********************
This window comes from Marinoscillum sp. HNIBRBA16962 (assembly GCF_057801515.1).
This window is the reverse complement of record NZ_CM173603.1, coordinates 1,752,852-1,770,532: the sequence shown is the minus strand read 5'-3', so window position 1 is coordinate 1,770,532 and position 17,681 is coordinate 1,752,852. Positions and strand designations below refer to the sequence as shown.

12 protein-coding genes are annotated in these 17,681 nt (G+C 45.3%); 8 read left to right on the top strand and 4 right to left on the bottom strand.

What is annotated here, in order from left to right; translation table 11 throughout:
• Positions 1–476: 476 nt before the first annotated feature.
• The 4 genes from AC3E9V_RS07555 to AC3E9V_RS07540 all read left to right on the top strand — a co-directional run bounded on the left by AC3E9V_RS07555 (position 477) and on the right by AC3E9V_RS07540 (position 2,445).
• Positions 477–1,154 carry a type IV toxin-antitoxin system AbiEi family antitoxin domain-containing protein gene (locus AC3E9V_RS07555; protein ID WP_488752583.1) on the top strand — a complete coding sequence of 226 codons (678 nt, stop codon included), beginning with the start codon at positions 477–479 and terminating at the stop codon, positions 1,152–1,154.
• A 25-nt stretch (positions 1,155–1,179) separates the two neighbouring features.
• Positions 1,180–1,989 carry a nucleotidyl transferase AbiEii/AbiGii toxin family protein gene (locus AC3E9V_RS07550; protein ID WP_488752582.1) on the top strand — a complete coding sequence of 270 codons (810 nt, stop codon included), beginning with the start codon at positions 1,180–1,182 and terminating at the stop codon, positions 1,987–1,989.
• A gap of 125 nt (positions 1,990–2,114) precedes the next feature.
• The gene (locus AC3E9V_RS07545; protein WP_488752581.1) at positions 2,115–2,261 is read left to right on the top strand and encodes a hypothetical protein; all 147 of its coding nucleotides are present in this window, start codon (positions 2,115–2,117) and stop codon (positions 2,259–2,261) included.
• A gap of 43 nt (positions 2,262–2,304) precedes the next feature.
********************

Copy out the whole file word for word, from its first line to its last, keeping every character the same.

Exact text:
This window comes from Marinoscillum sp. HNIBRBA16962 (assembly GCF_057801515.1).
This window is the reverse complement of record NZ_CM173603.1, coordinates 1,752,852-1,770,532: the sequence shown is the minus strand read 5'-3', so window position 1 is coordinate 1,770,532 and position 17,681 is coordinate 1,752,852. Positions and strand designations below refer to the sequence as shown.

12 protein-coding genes are annotated in these 17,681 nt (G+C 45.3%); 8 read left to right on the top strand and 4 right to left on the bottom strand.

What is annotated here, in order from left to right; translation table 11 throughout:
• Positions 1–476: 476 nt before the first annotated feature.
• The 4 genes from AC3E9V_RS07555 to AC3E9V_RS07540 all read left to right on the top strand — a co-directional run bounded on the left by AC3E9V_RS07555 (position 477) and on the right by AC3E9V_RS07540 (position 2,445).
• Positions 477–1,154 carry a type IV toxin-antitoxin system AbiEi family antitoxin domain-containing protein gene (locus AC3E9V_RS07555; protein ID WP_488752583.1) on the top strand — a complete coding sequence of 226 codons (678 nt, stop codon included), beginning with the start codon at positions 477–479 and terminating at the stop codon, positions 1,152–1,154.
• A 25-nt stretch (positions 1,155–1,179) separates the two neighbouring features.
• Positions 1,180–1,989 carry a nucleotidyl transferase AbiEii/AbiGii toxin family protein gene (locus AC3E9V_RS07550; protein ID WP_488752582.1) on the top strand — a complete coding sequence of 270 codons (810 nt, stop codon included), beginning with the start codon at positions 1,180–1,182 and terminating at the stop codon, positions 1,987–1,989.
• A gap of 125 nt (positions 1,990–2,114) precedes the next feature.
• The gene (locus AC3E9V_RS07545; protein WP_488752581.1) at positions 2,115–2,261 is read left to right on the top strand and encodes a hypothetical protein; all 147 of its coding nucleotides are present in this window, start codon (positions 2,115–2,117) and stop codon (positions 2,259–2,261) included.
• A gap of 43 nt (positions 2,262–2,304) precedes the next feature.